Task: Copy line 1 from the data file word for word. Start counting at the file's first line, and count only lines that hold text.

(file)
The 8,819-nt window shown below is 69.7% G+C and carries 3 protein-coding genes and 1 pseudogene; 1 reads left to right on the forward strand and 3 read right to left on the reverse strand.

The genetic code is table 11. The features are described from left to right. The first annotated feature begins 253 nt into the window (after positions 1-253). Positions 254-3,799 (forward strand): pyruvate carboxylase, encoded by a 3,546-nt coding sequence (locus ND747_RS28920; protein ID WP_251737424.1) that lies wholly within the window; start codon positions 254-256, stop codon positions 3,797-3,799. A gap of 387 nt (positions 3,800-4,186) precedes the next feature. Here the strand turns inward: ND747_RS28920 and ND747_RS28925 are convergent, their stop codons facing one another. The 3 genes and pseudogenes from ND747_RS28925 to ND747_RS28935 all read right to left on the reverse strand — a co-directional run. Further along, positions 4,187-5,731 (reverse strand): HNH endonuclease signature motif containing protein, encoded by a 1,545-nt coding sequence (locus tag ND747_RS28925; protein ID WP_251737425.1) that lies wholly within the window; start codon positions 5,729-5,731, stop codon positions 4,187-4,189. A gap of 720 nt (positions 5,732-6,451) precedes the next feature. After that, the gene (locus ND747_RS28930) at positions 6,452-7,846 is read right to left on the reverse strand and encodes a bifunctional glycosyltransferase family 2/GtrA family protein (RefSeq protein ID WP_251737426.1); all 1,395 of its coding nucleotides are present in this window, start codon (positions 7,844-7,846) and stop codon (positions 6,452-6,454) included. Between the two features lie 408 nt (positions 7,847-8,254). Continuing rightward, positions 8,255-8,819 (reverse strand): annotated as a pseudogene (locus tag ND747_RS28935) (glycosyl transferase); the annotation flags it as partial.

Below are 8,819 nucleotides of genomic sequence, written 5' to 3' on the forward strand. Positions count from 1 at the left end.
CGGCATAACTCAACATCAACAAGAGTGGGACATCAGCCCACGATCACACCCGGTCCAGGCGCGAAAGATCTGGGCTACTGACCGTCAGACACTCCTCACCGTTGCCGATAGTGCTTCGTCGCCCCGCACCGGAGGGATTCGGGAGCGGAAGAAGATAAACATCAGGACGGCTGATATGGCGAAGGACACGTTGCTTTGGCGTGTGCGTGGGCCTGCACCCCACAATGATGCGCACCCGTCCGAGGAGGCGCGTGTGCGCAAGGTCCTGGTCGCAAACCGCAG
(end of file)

The 8,819-nt window shown below is 69.7% G+C and carries 3 protein-coding genes and 1 pseudogene; 1 reads left to right on the forward strand and 3 read right to left on the reverse strand.